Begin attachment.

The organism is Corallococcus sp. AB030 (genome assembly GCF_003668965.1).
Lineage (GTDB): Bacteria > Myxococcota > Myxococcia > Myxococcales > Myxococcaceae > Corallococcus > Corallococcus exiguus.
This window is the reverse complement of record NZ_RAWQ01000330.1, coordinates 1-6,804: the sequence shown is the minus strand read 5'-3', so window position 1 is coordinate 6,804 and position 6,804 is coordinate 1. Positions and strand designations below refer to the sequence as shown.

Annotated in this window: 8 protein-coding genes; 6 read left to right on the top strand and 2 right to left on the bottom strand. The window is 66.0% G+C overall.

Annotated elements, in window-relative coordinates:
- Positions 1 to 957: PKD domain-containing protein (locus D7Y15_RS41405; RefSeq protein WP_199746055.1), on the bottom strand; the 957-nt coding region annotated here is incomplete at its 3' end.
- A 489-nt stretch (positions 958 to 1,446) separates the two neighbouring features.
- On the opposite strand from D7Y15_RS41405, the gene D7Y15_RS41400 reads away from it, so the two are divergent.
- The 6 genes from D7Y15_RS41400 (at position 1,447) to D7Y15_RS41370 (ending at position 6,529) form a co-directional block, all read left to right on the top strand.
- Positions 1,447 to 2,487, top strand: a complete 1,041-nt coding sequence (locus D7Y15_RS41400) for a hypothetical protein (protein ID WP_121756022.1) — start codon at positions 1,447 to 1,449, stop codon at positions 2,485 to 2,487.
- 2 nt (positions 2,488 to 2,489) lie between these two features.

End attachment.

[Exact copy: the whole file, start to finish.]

The organism is Corallococcus sp. AB030 (genome assembly GCF_003668965.1).
Lineage (GTDB): Bacteria > Myxococcota > Myxococcia > Myxococcales > Myxococcaceae > Corallococcus > Corallococcus exiguus.
This window is the reverse complement of record NZ_RAWQ01000330.1, coordinates 1-6,804: the sequence shown is the minus strand read 5'-3', so window position 1 is coordinate 6,804 and position 6,804 is coordinate 1. Positions and strand designations below refer to the sequence as shown.

Annotated in this window: 8 protein-coding genes; 6 read left to right on the top strand and 2 right to left on the bottom strand. The window is 66.0% G+C overall.

Annotated elements, in window-relative coordinates:
- Positions 1 to 957: PKD domain-containing protein (locus D7Y15_RS41405; RefSeq protein WP_199746055.1), on the bottom strand; the 957-nt coding region annotated here is incomplete at its 3' end.
- A 489-nt stretch (positions 958 to 1,446) separates the two neighbouring features.
- On the opposite strand from D7Y15_RS41405, the gene D7Y15_RS41400 reads away from it, so the two are divergent.
- The 6 genes from D7Y15_RS41400 (at position 1,447) to D7Y15_RS41370 (ending at position 6,529) form a co-directional block, all read left to right on the top strand.
- Positions 1,447 to 2,487, top strand: a complete 1,041-nt coding sequence (locus D7Y15_RS41400) for a hypothetical protein (protein ID WP_121756022.1) — start codon at positions 1,447 to 1,449, stop codon at positions 2,485 to 2,487.
- 2 nt (positions 2,488 to 2,489) lie between these two features.